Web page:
Diebold Slides - Applied Econometrics

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Transcript of Diebold Slides - Applied Econometrics

Entering the Pandemic Recession
December 16, 2020
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Real growth factor:
y i t = ci + βixt + εit
Stock and Watson (1989 NBER Macro Annual) Aruoba, Diebold and Scotti (2009 JBES)
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t vt
t ZP ′t at+1 = Tat|t
Pt+1 = TPt|tT ′ + RQR ′
vt = yt − Zat − Γwt
Ft = ZPtZ ′ + H
at|t ≡ E (αt |Yt), Pt|t = var (αt |Yt), at ≡ E (αt |Yt−1), Pt = var (αt |Yt−1), Yt ≡ {y1, ..., yt}, t = 1, ..., T
Likelihood Evaluation · Model Estimation · Optimal Extraction
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High-dimensional state
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What do we believe ex post?
What was believed in real time and how does it compare?
Relation to COVID-19?
Relation to other indexes?
Expanding-sample estimation, vintage data (Pseudo Real Time)
Expanding-sample estimation, vintage information (Real Time)
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Vintage Information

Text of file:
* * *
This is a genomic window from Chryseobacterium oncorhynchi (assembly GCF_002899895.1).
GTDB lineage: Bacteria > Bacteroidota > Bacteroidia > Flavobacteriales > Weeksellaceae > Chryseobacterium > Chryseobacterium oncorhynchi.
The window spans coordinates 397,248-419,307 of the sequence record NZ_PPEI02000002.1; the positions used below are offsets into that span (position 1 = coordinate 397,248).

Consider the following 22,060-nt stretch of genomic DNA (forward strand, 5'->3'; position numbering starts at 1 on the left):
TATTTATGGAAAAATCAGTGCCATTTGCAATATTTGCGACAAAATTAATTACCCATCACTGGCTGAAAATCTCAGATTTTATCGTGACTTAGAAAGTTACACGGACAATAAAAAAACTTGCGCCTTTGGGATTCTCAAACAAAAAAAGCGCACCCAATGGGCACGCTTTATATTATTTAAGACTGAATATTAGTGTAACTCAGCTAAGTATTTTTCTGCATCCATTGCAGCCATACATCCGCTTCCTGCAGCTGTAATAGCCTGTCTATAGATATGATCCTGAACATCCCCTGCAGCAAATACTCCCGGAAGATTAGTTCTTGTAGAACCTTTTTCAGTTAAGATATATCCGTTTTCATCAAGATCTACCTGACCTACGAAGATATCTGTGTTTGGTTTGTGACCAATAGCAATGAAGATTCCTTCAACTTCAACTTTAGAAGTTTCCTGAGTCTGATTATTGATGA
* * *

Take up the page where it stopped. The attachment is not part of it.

Economic theory and empirical economic experience evolve. Over time this may prompt, for example, the removal or re-weighting of some component nowcast indicators and/or addition of others, as well as deeper changes in the nowcasting model.
Econometric/statistical theory and experience evolve, prompting changes to the estimation procedure; the frequency and timing of re-estimation and its interaction with benchmark revisions; the estimation sample period; allowance for parameter variation and breaks; the treatment of outliers; the strength of regularization employed; the predictive loss function employed; etc.
Exact times and reliability of nowcast/forecast calculation and release may differ due to technological problems; outright mistakes in nowcast/forecast construction; evolving or changing software algorithms and associated bugs; parallel problems at the agencies responsible for the underlying data and decisions regarding how to deal with them in forecast/nowcast construction; etc.
ADS enables vintage-information examination of Great Recession exit and Pandemic Recession entry
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2018 2019 2020 2021
Chicago Fed National Activity Index
What is the National Activity Index? The index is a weighted average of 85 indi- cators of growth in national economic activity drawn from four broad categories of data: 1) production and income; 2) employment, unemployment, and hours; 3) personal con- sumption and housing; and 4) sales, orders, and inventories.
Why are there three index values? Each month, we provide a monthly index (the CFNAI), its three-month moving average, and a diffusion index. Month-to-month movements can be volatile, so the monthly index’s three-month moving average, the CFNAI-MA3, provides a more consistent picture of national economic growth. The CFNAI Diffusion Index instead captures the degree to which a change in the monthly index is spread out among its 85 indicators, averaged over a three-month period.